Three miles each of inbound and outbound guideway will be aerial, with an average above-ground height of 35.7 ft. (10.8 m). The tallest point of the guideway is reportedly 55 ft. (16.7 m), which is above the southbound entrance from Route 123 to I-495. The guideway is constructed by connecting more than 2,700 concrete segments — each weighing 25 to 40 tons (22.6 to 36.3 t) — using trusses.
The precast segments are being fabricated by Rizzani de Eccher, which is headquartered in Italy.
“The aerial team consists of leadership from Dulles Transit Partners (design/build contractor) and Rizzani’s U.S. division,” a Metrorail spokesperson said. “This team brings a combined experience of 50-plus years working on worldwide aerial and bridge projects.”
McAllister noted that the inbound and outbound tunnels that are being built in the heart of Tysons Corner will connect below the highest natural point in Fairfax County, at the intersection of Route 123 and 7. They will connect two rail stations, Tysons Central 123 and Tysons Central 7, and are expected to be complete by the end of the year.
She reported that the tunnels are being built using the New Austrian Tunneling Method (NATM), in which tunnels are excavated and initial lining construction is completed in short, sequential portions. This also is known as the Sequential Excavation Method (SEM) or Sprayed Concrete Lining (SCL) method.
“This cost-effective method of tunneling is ideal for the existing ground conditions, while allowing for adaptations to any changes in ground conditions,” McAllister said.
The length of each tube, including NATM and cut-and-cover tunnels, is approximately 2,400 ft. (731.5 m), with 700 ft. (213.3 m) of cut-and-cover and 1,700 ft. (518.1 m) of NATM method. The tunnel is about 1/46th of the entire alignment of Phase 1.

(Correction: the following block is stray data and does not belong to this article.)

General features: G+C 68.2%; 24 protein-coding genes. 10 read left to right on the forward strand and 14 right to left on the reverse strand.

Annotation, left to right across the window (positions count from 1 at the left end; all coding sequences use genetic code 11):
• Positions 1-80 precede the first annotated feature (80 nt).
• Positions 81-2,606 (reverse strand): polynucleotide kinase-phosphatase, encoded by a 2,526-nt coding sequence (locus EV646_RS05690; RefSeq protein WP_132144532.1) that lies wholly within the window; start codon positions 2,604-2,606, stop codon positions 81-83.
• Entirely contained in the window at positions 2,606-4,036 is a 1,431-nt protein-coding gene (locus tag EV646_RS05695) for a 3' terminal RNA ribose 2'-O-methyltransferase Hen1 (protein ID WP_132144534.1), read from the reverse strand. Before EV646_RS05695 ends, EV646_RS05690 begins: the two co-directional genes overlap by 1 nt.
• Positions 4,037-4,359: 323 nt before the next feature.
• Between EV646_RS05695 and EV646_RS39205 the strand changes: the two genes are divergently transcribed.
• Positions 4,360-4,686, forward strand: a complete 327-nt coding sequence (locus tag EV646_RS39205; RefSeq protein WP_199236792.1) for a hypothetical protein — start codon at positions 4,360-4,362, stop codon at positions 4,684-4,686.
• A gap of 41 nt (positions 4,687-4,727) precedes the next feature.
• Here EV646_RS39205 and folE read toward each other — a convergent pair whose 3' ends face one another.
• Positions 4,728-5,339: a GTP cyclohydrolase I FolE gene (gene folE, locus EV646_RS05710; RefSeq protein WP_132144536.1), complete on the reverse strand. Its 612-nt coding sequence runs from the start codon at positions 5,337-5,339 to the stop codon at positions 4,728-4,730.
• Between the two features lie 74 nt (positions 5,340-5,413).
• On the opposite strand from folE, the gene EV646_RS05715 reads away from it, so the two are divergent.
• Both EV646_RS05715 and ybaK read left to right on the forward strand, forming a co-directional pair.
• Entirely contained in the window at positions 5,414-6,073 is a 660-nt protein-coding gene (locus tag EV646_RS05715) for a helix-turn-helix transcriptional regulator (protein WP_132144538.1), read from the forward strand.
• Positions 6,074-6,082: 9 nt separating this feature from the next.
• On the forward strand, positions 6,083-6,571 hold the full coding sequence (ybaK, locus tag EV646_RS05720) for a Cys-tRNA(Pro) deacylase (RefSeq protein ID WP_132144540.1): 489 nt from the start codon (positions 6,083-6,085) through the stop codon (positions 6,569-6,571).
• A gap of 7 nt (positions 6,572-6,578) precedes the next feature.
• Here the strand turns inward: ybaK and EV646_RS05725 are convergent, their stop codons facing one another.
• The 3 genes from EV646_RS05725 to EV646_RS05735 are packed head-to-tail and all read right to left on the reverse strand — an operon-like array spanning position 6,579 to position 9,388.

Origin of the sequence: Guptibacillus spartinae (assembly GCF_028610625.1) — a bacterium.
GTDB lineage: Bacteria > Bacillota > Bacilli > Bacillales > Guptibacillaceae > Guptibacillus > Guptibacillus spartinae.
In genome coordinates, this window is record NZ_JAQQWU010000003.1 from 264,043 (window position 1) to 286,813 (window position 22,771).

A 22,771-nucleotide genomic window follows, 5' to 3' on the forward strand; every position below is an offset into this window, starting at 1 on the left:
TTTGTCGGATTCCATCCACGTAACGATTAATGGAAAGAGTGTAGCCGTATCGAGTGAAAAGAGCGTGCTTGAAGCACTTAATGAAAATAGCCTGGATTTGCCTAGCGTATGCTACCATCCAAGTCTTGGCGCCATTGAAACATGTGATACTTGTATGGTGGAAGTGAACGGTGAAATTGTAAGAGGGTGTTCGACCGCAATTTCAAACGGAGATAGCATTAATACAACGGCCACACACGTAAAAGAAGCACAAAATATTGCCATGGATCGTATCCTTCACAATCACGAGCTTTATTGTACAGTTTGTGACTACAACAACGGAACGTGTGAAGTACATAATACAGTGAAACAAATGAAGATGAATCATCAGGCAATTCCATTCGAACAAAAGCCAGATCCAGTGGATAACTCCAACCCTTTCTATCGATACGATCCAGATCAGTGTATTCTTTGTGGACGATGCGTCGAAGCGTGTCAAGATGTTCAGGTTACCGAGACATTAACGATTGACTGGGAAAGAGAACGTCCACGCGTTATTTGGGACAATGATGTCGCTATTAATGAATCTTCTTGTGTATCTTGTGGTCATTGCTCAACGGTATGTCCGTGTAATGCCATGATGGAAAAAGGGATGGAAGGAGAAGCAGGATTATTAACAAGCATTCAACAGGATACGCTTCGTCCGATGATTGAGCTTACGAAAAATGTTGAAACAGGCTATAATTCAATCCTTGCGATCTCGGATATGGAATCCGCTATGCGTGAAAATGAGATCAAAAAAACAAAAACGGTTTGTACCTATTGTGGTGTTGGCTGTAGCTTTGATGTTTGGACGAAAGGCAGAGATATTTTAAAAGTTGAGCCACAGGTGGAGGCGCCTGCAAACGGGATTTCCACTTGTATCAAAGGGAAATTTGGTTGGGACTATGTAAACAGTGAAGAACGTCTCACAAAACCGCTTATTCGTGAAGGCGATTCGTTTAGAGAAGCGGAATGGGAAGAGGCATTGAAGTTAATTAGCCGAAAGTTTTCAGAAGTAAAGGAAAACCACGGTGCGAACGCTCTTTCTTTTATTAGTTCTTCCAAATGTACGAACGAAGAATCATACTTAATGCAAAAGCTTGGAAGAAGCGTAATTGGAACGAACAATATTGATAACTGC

McAllister noted that this method successfully limited surface settlements and deformations to sensitive utilities and structures, and also allowed Route 123 and International Drive to remain open to traffic throughout excavation.
Tunnel depth varies between 7 and 30 ft. (2.1 and 9.1 m) and approximately 100,000 cu. yds. (76,455 cu m) of earth will be excavated in all. The excavated material is then transported to Dulles Airport property.
State-of-the-art equipment required for excavation and support includes a Boomer E2C 18 Drill Jumbo with an automated pipe arch canopy system. The jumbo is manufactured by Atlas Copco in Sweden. It was used to construct an arched roof over the tunnel to allow miners to remove rock and soil to create the tunnel opening. The jumbo was customized to drill and case holes with pipe, then grout the support pipes in place.
Additional equipment included tunnel excavators, a Shotcrete batch plant, and Shotcrete robots for application. State-of-the-art equipment and the Total Station Method were used to meticulously monitor in-tunnel deformations and surface settlements.
At peak, 70 craft personnel were on the site.
According to Leslie N. Pereira of Dulles Transit Partners, that particular group has used 750 material and equipment suppliers to date. A total of 188 different DBE have been used since the beginning of the project, and 170 first-tier subcontracts for services or construction work have been issued to date.
For the on-site construction work, there were 250 different subcontractors since the beginning of the project, and 157 were working on-site in July. CEG